After drive-up coffee shacks featuring scantly clad baristas became popular in one town, the city council decided to do something about it, passing a dress code. That’s when a band of bikini baristas decided to file a lawsuit.
When Everett, Washington, a sleepy burg about 25 miles outside of Seattle, became home to several coffee shacks employing bikini baristas, not everyone was happy about it. The prospect of getting an eyeful of “jugs” while ordering up some java wasn’t something everyone supported, so the city council passed a dress code in the hopes of cracking down on these establishments, but things didn’t go as planned.
After passing a pair of ordinances, Everett banned skimpy clothing at all quick-service food and drink venues such as the “Hillbilly Hotties” espresso stand. One of the ordinances prohibited employees at these “quick service” restaurants from exposing their midriffs, breasts, and the top three inches of their legs. The other defined a new crime of facilitating lewd conduct.
According to the city council, the rules were adopted because the tiny outfits worn by the “bikini baristas” provided “the opportunity for scantily clad baristas to easily engage in sexual conduct with customers,” Maxim reported. Of course, Hillbilly Hotties and their baristas didn’t agree.
After the city prohibited some vendors from showing certain parts of their bodies while performing their jobs and tied the regulation to the potential exploitation of women and “adverse impacts on minors,” a group of bikini baristas decided to sue, according to Legal Scoops. The baristas alleged that their First Amendment right to free expression was being infringed upon, which was the basis for their lawsuit.
“This is about women’s rights. The city council should not tell me what I can and cannot wear when I go to work, it’s a violation of my First Amendment rights,” said barista Natalie Bjerke at the time, according to The Blaze.
“It’s our bodies and it’s our choice,” said Emilija Powell, an employee at the Everett bikini barista chain “Hillbilly Hotties,” Reason reported. Many seemed to agree that law enforcement had more important fish to fry in Everett and that the city should be more concerned about drugs and its homeless crisis than baristas in bikinis.
However, officials say the coffee shacks and their scantily clad employees have contributed to crime. “This is not about being offended by people wearing bikinis,” Assistant City Attorney Ramsey Ramerman previously explained. “Some of these stands had the characteristics of a poorly run strip club, and trying to enforce standards under the previous law was simply ineffective.”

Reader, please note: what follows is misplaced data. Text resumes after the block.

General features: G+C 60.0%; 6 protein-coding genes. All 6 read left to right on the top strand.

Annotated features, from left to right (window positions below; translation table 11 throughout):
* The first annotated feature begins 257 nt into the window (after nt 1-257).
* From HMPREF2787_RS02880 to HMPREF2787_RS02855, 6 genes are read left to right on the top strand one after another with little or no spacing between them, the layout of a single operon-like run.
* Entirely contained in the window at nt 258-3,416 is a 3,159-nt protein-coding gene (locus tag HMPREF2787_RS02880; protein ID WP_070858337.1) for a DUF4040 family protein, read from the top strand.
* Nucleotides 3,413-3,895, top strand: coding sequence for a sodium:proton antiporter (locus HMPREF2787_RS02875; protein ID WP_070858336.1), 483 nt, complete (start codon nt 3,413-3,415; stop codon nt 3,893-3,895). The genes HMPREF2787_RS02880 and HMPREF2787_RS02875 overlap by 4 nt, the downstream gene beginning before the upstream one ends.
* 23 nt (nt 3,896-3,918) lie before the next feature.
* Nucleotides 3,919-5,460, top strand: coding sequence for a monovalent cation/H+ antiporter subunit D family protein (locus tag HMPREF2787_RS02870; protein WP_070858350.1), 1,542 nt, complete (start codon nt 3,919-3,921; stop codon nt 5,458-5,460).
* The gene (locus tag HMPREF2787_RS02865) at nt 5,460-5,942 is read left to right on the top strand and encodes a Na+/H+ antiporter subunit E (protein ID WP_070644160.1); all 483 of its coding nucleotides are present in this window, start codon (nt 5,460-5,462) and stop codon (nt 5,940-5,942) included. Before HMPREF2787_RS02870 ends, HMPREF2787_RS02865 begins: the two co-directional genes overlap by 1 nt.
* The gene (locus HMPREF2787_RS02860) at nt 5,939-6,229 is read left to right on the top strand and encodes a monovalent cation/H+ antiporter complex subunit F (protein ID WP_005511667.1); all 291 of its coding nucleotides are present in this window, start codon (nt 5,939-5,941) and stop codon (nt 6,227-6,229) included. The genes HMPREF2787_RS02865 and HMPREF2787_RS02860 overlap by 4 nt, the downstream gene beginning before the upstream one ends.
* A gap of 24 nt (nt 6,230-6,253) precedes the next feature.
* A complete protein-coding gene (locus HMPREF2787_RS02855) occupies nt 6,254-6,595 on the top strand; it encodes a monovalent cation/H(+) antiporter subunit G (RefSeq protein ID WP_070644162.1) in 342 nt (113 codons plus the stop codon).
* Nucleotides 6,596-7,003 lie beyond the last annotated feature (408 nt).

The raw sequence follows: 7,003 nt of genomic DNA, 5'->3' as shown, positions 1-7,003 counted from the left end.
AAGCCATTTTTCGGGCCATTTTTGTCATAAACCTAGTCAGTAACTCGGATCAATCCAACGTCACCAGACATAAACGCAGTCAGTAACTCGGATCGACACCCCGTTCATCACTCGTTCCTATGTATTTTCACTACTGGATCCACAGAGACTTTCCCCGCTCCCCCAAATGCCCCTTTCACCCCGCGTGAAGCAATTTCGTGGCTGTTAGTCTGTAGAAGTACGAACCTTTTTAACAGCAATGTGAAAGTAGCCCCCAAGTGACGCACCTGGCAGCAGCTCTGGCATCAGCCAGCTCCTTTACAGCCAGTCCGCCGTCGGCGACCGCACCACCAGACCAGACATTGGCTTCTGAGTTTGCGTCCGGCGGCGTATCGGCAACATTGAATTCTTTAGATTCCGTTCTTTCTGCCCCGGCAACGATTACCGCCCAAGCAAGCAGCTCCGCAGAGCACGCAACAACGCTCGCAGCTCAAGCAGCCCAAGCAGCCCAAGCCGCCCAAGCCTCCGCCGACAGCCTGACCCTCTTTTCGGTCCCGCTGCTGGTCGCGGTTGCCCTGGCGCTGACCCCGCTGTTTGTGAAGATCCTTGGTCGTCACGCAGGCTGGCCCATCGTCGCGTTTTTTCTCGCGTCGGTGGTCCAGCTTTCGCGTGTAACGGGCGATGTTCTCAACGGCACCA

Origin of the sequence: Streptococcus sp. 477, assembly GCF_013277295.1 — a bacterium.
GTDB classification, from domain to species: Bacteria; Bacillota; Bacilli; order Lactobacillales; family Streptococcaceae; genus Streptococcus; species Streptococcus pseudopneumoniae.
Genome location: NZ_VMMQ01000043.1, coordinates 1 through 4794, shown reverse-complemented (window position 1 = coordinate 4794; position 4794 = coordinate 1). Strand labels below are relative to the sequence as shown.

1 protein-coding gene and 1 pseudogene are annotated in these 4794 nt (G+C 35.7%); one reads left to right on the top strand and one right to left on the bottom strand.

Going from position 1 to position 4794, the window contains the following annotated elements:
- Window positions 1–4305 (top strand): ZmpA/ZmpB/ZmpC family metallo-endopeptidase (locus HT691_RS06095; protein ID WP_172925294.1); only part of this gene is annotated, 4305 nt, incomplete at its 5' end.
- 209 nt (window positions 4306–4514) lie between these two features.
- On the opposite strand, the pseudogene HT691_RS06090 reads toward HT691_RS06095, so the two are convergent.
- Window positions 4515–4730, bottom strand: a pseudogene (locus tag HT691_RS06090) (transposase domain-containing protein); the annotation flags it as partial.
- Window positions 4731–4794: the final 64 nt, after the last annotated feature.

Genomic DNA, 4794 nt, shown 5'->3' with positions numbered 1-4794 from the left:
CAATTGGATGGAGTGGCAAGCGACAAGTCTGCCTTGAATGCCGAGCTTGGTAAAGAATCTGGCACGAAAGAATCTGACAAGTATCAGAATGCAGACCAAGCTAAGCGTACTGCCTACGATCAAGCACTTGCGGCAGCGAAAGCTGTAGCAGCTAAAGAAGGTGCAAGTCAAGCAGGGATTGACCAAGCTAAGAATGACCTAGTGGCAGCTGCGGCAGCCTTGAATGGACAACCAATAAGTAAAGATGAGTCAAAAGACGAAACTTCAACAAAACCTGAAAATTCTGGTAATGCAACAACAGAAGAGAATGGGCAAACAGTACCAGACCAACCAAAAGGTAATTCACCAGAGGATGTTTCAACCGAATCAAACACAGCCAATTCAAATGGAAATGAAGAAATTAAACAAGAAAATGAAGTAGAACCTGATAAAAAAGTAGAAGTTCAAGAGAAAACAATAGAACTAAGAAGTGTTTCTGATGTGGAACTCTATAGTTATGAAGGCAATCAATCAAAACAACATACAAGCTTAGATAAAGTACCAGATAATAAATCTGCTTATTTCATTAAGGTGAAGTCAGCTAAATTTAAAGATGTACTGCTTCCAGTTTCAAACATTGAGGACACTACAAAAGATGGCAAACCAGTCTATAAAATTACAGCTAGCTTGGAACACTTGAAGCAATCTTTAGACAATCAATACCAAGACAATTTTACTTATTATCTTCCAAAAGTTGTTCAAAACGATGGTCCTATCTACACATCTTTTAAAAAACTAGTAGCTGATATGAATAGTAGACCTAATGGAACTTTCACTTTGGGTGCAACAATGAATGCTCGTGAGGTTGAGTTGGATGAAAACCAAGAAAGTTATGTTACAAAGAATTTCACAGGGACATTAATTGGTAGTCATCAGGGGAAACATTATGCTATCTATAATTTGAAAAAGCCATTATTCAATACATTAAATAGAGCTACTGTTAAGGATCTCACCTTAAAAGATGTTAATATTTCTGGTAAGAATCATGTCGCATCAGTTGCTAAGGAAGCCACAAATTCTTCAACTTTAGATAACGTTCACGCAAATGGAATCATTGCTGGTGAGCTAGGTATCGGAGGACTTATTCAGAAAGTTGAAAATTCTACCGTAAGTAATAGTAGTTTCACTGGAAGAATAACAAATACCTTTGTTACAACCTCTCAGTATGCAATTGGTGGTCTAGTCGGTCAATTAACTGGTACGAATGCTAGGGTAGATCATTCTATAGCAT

Indeed, in years prior, “law enforcement officials made several arrests at quick-service coffee stands for prostitution and indecent exposure charges. Some of the servers were accused of performing erotic shows for customers and allowing them to fondle or photograph them for $80,” according to The Blaze. “Hillbilly Hotties” also made news when three of their bikini baristas were arrested for showing body parts:
After the lawsuit was filed, a federal judge passed a preliminary injunction, ruling that the Everett-based business “Hillbilly Hotties” could stay open pending the resolution of its lawsuit against the city. A ton of money and many years later, the federal court case was finally decided, and the bikini baristas won.
US District Court Judge Ricardo Martinez ruled that the town’s dress code was unconstitutional because it violated the Equal Protection Clause of the Constitution, even though he rejected the argument that the ordinances infringed on free speech. Thanks to the ruling, the bikini baristas’ constitutional right to be scantily clad while serving coffee was protected.
“The record shows this Ordinance was passed in part to have an adverse impact on female workers at bikini barista stands,” Martinez wrote. “There is evidence in the record that the bikini barista profession, clearly a target of the Ordinance, is entirely or almost entirely female. It is difficult to imagine how this Ordinance would be equally applied to men and women in practice.”
It’s actually easy to see both sides of this debate since there were several arrests at such coffee stands, where bikini baristas engaged in criminal activity. However, it reminds me of the questionable “massage parlors” that allegedly offer up a “happy ending.” Do you prohibit all because of the crimes of a few? According to a US judge, the answer to that is no.